Diving: I am humbled by those who can stand atop a board and then fling themselves WHILE PERFORMING ACROBATICS off, toward the water, and still barely make a splash. How is it even possible?
Equestrian: I had to scout around to find coverage for the equestrian events. USA and MSNBC carried the bulk of riding and jumping events. Thank God I thought to dig around until I found the schedule! Fletch was equally happy that I found the horses. He sat in front of the TV, mesmerized by them. Then he ran through the house, scampering and leaping as if he were competing. I wish I’d thought to record him doing it!
There is such beauty in watching horse and rider strive to achieve the most difficult jumps, to navigate a course full of challenges, to place their trust in one another… it’s truly amazing.
My younger sister could have been an Olympic horsewoman. She may try to say otherwise now, but she was GOOD and she could have done it. So, not just because I have always loved horses, but because I always think of my sister… that’s why I watched, why I’ll always watch.
My only complaint with the equestrian competition is that it doesn’t include reining events. I took enough riding lessons on reining horses to know and understand the level of skill required to get a horse and rider to the point where they can achieve such smooth movement and “effortless” control. Granted, I was pretty much a hack in spite of all the time and effort I put into riding, but STILL! (Really, even though I wasn’t as good as I had hoped, I was plenty happy to be on a horse under the vast Colorado sky.)
Cycling: I tried to get into cycling more this year, but I gave up after the first event. Once upon a time, cycling was special to me. Apparently, I grew out of it. I still admire the riders, but I no longer feel the need to watch.
Finally, I have to say how disappointing I found NBC’s coverage of the Olympics. Forget how underwhelming the opening ceremony was, it *might* have been better if we had been given the opportunity to see it without commercial interruptions every few minutes. Perhaps. We’ll never know at this point.
During events, the network continued to suffer from “gotta get an ad in” syndrome. Aside from swimming heats that would be over in a matter of minutes, NBC had a very difficult time sticking with coverage for more than 8 minutes. And if they did, they spent that time focusing on little of importance. Where were the lovely, heart-warming stories about the athletes overcoming adversity? Oh, sure, there were a few stories, but too much time was spent on interviewing breathless competitors or cutting back to a sports announcer, or worse… Ryan Seacrest. Am I the only one who has had enough of the guy? I do NOT get his appeal at all.
The best thing NBC did during the Olympics was bringing Leslie Jones down to Rio. Her enthusiasm was infectious and endearing. Might i suggest we replace Seacrest with her next time? Actually, let’s do that AND let another network broadcast the Olympics in the future. After this round, I’m pretty sure a community college broadcasting class could do a better job than NBC did.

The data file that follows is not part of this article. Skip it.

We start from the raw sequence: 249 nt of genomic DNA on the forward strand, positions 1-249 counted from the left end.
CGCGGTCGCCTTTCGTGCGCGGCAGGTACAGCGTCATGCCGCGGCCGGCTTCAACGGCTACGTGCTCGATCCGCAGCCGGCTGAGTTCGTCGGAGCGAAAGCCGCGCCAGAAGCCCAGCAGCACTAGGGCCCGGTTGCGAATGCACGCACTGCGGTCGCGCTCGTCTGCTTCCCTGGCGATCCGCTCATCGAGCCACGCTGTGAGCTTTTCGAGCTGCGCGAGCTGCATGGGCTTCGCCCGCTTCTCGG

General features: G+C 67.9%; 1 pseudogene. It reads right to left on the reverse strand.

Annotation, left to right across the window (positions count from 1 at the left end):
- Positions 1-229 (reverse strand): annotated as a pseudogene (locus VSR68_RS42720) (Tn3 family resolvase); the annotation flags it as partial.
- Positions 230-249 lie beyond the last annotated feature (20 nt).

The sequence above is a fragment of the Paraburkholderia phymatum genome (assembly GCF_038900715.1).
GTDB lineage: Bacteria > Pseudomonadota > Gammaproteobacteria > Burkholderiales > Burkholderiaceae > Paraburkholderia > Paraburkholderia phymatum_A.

Before I end this with my rant below,let me just say how much I appreciate the dedication of the athletes, their families, and the coaches. I marvel at the sacrifices these people make to chase a dream. Even for those who don’t “get sports”, they must see the beauty in chasing a dream. So few of us have the fortitude to focus as much as these athletes do. I often wonder if we made opportunities to try a variety of activities available to everyone — from the wealthiest to the poorest — if we could create more dreamers and achievers. I believe it’s possible. And I don’t think we should wait for the next Olympic games to start inspiring the next generation to go for the gold.
*Now, allow me to vent about the idiot for a moment. Lochte, despite his medals and fame, couldn’t manage to behave like an adult following the completion of his events. His actions in Rio, outside the Olympic compound, were asinine and reflected so poorly on not just America, but the athletes in general. I sincerely hope he’s punished somehow, someway. I don’t know what, exactly, but there must be consequences for his (and his fellow delinquents) actions. I’d send him back to Rio to face the music and I’d ban him from the U.S. swim team for at least the next games in 2020. Isn’t there some sort of code of conduct for these athletes? What are the repercussions of breaking the rules? This angers me in a way I find difficult to explain. I mean, I’ve had enough of athletes getting away with bad behavior, or getting a mere slap on the hand. Whether you are representing your family, school, your neighborhood, your city, state, or nation, you need to be held accountable for your actions. It’s not enough to be embarrassed or ashamed that people find out what an idiot you’ve been. There must be more done to deter others from behaving in a similar(or worse) manner.
I truly do not comprehend how we humans have allowed others to get away with all manner of crime simply because they are known for their athletic abilities (or whatever their claim to fame may be). Why? As a parent, you spend so much of your time trying to raise your children to be responsible, honest, law-abiding citizens. Those character traits should not be optional because they excel at sports, acting, academics, or anything else. In fact, the bar should be even higher for those who work so hard to achieve “greatness” in whatever field they choose that also puts them in the public eye.